The American Academy of Pediatrics (AAP) recommends that a risk assessment be performed for lead exposure at well-child visits at 6 months, 9 months, 12 months, 18 months, 24 months, and at 3, 4, 5, and 6 years of age. A blood lead level test should be done only if the risk assessment comes back positive. According to the AAP and the U.S. Centers for Disease Control and Prevention (CDC), universal screening or blood lead level tests are no longer recommended, except for children in high prevalence areas with increased risk factors.
Pediatricians may also offer screening to:
- Medicaid-eligible children at age 1 and again at 2 years of age
- Children of all ages who are recent immigrants, refugees, or adoptees at the earliest opportunity
- A child whose parent, guardian, or provider requests blood lead testing due to suspected exposure
People should check with their healthcare practitioner and/or local health department regarding lead screening guidelines specific to the risks in their area.
The CDC uses a threshold blood lead level (BLL) of 5 mcg/dL (five micrograms per deciliter) to identify children living in environments that expose them to lead hazards. Any test results above this level should trigger lead management and monitoring. Any child who has an elevated blood lead level needs to have his or her home or other environment evaluated. Other people at the residence should be tested as well. Without the elimination or reduction of the source of the exposure – a lead hazard in the environment – the elevated lead level will likely recur.
Sources Used in Current Review (last reviewed 9/27/16)
Centers for Disease Control and Prevention. Low Level Lead Exposure Harms Children: A Renewed Call of Primary Prevention. PDF available for download at http://www.cdc.gov/nceh/lead/acclpp/final_document_030712.pdf. Accessed 10/6/2015.
(Updated 6/19/2014) Centers for Disease Control and Prevention. What Do Parents Need to Know to Protect Their Children? Available online at http://www.cdc.gov/nceh/lead/acclpp/blood_lead_levels.htm. Accessed 10/6/2015.
(April 2015) Centers for Disease Control and Prevention. Educational Interventions for Children Affected by Lead. Available online at http://www.cdc.gov/nceh/lead/publications/educational_interventions_children_affected_by_lead.pdf. Accessed 10/6/2015.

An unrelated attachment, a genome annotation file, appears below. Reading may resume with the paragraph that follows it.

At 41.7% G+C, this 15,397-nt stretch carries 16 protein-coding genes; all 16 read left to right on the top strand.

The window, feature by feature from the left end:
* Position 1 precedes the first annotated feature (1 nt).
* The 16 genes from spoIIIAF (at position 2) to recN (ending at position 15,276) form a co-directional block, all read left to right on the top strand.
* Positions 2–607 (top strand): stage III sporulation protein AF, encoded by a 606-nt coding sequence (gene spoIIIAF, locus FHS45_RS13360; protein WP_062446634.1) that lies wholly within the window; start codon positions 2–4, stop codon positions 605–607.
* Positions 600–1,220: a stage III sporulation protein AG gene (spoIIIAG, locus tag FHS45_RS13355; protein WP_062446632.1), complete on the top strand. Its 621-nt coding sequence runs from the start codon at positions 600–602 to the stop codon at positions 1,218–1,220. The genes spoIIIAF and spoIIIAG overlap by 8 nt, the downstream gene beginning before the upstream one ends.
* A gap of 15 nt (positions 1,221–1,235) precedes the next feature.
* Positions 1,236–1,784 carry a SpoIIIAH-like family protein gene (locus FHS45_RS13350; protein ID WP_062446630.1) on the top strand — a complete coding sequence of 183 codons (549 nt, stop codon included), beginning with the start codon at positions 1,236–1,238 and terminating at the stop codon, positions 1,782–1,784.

American Academy of Pediatrics. Detection of Lead Poisoning. Available online at https://www.aap.org/en-us/advocacy-and-policy/aap-health-initiatives/lead-exposure/Pages/Detection-of-Lead-Poisoning.aspx?nfstatus=401&nftoken=00000000-0000-0000-0000-000000000000&nfstatusdescription=ERROR:+No+local+token. Accessed October 2016.
Tuberculosis (TB) is an infectious disease caused by Mycobacterium tuberculosis bacteria. TB primarily targets the lungs but may affect any area of the body. It can be spread through the air from person to person through droplets of respiratory secretions such as sputum or aerosols released by coughing, sneezing, laughing, or breathing.
Most people who become infected with M. tuberculosis manage to confine the mycobacteria to a few cells in their lungs, where they stay alive but in an inactive form. This latent TB infection does not make the person sick or infectious and, in most cases, it does not progress to active tuberculosis. However, some people – especially those with compromised immune systems – may progress directly from initial TB infection to active tuberculosis. People who have HIV are much more likely to become sick if they contract TB. Another increasing concern is drug-resistant forms of TB that are resistant to the antibiotics typically prescribed to treat the disease.
According to the U.S. Centers for Disease Control and Prevention (CDC), TB in children is a public health concern because it is a marker for recent transmission of the bacteria, and infants and young children are more likely than older children and adults to develop life-threatening forms of the disease.
TB is one of the world’s deadliest diseases, although it is relatively uncommon in the U.S. Still, it is a large health issue among at-risk groups. Current guidelines call for targeted screening among such groups.
Because of their weak immune systems, infants under 2 years of age are especially susceptible to this infection. According to the American Academy of Pediatrics (AAP), testing with a tuberculin skin test is advised for children who are at risk of contracting TB, including:
- If an infant has been exposed to someone with active or suspected TB, such as a family member or other contact
- Is an immigrant from a country where TB is endemic or has traveled to those countries for more than one week
Sources Used in Current Review (last reviewed 10/17/16)
U.S. Centers for Disease Control and Prevention. Tuberculosis (TB) in Children in the United States. Available online at http://www.cdc.gov/tb/topic/populations/tbinchildren/default.htm. Accessed October 2016.
HealthyChildren.org. Tuberculosis in Children. Available online at http://www.healthychildren.org/English/health-issues/conditions/chest-lungs/Pages/Tuberculosis.aspx?nfstatus=401&nftoken=00000000-0000-0000-0000-000000000000&nfstatusdescription=ERROR%3a+No+local+token. Accessed October 2016.
American Academy of Pediatrics. 2014 Recommendations for Pediatric Preventive Health Care. Pediatrics March 2014, VOLUME 133 / ISSUE 3. Available online at http://pediatrics.aappublications.org/content/133/3/568. Accessed October 2016.
2016 Pediatric Preventive Care Guidelines. Massachusetts Health Quality Partners. Available online through https://www.harvardpilgrim.org/. Accessed October 2016.